LAWRENCEBURG — A Kentucky State Police investigator could not say with certainty Wednesday whether arson was the cause of a fire that destroyed the Anderson County home of a man who was indicted for murder this week in the death of his girlfriend.
Kevin Dunn, an investigator for the state police, said an arson dog indicated twice that debris found on the scene could have accelerants present. But Dunn said he could not say for sure that arson was the cause.
The fire gutted the mobile home formerly occupied by Gary Bancroft.
Wednesday's fire came two days after Bancroft, 33, was indicted by an Anderson County grand jury on a charge of murder in the death of his girlfriend, Frances Renee Mobley, 33, reportedly after she swung a knife at him. State police found Mobley's body stuffed inside a trash bag in the mobile home's bathroom on Sept. 4.
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No one was living in the trailer at the time of the fire. Bancroft, who is being held in the Franklin County jail in lieu of a $500,000 bond, declined to comment through a jail spokesman on Wednesday.
Bancroft's public defender, Scott Getsinger, said threats have been made against his client. Told that an investigator can't say for sure whether it was arson, Getsinger said, "I doubt that it burned on its own."
Mobley's aunt, Rena Hardin of Mount Washington, said she and other relatives have no idea who would want to burn Bancroft's trailer.
"We don't know anything about it," Hardin said, adding that relatives have been keeping to themselves in the wake of Mobley's death.
"None of us is doing very well over the violence of this crime," she said.
Mobley's uncle, James Mobley of Bean Blossom, Ind., said "None of the Mobleys know anything about that. We're not going to do anything to interfere with the law."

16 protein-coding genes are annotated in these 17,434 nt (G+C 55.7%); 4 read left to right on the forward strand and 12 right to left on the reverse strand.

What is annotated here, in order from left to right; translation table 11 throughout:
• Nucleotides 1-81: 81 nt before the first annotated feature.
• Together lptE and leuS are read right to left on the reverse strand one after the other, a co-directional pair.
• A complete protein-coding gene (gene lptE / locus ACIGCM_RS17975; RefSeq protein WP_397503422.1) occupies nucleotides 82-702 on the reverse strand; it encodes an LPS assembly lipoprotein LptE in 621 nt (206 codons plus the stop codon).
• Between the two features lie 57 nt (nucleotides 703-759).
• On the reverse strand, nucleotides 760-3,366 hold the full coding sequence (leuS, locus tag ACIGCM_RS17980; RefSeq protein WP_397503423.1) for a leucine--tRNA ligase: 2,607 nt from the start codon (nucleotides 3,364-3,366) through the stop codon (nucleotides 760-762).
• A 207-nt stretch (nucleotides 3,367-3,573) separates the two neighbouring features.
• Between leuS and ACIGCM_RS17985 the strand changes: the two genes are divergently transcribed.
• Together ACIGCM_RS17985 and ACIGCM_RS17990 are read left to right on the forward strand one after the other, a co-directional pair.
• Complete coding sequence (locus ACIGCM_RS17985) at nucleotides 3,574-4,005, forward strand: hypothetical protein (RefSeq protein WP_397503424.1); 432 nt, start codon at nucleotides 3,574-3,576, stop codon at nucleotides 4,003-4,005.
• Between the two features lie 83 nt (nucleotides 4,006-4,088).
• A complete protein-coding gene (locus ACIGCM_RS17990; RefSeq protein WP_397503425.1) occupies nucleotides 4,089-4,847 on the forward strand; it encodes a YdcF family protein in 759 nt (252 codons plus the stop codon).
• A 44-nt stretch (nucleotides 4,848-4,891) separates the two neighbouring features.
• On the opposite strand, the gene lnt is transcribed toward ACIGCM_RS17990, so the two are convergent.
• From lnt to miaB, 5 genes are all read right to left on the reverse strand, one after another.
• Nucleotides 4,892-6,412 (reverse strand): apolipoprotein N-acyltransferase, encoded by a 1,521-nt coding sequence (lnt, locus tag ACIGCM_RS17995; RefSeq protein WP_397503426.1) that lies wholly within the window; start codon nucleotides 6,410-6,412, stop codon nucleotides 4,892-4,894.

The fire was reported shortly after 2 a.m. Wednesday at the corner of Bards town Road (U.S. 62) and Fairview Road, about 14 miles west of Lawrenceburg.
Ray Hoskins, who lives across the road from the trailer, said a neighbor woke him to tell him the mobile home was on fire.
"He'd already called the fire department. That was a good thing because my phone line burned in two," Hoskins said.
Anderson County Fire Chief Mike Barnes said the trailer was fully engulfed when firefighters arrived.
Barnes said there were no obvious signs of arson, but the fire is suspicious because of the remote location, because of the early hour and because it was a crime scene over the Labor Day weekend.
"It's going to be difficult to dig through this and determine an exact point of origin," Barnes said.
The trailer was searched by Honey, a yellow Labrador retriever, and her handler, Jim Kanavy, of the Scott County Fire Department.
An arson dog is trained to sniff out minute traces of accelerants that might have been used to start a fire. The dog is paired with an officer who has been trained to investigate fire scenes.
Dunn said it could take a crime lab four to six weeks to analyze samples taken from the scene. Dunn said the fire will not hinder the murder investigation.
State police searched the mobile home on Sept. 4 and retrieved a cell phone, bloody washcloths and numerous blood swabs, among many other items seized, according to an inventory filed in court.
Before she died, Mobley had swung a knife at Bancroft during a fight, Bancroft told state police, according to court files.
In an affidavit filed in court by Anderson County Deputy Sheriff Chad Cox, Bancroft told Ronnie Hale, another Bardstown Road resident, "I killed her."
"I sliced her from ear to ear and put her in a trash bag in the bathroom," Bancroft told Hale, according to the affidavit. Bancroft also told Hale that he had tried to dig a hole near the closed Western Elementary School, 10 to 20 feet from U.S. 62. The school is diagonally across the road from Bancroft's trailer.
Bancroft asked Hale to "help him finish digging the hole after dark to get rid of the body," the affidavit says. Bancroft then planned to drive Mobley's car to the Louisville airport and leave it there.
Police later discovered the freshly dug hole. A shovel was standing in the hole, the affidavit says.
In addition to murder, Bancroft was indicted on a charge of tampering with physical evidence. The indictment says Bancroft, thinking that an official proceeding might be brought against him, "destroyed, mutilated, removed, or altered the physical evidence" that would be used against him.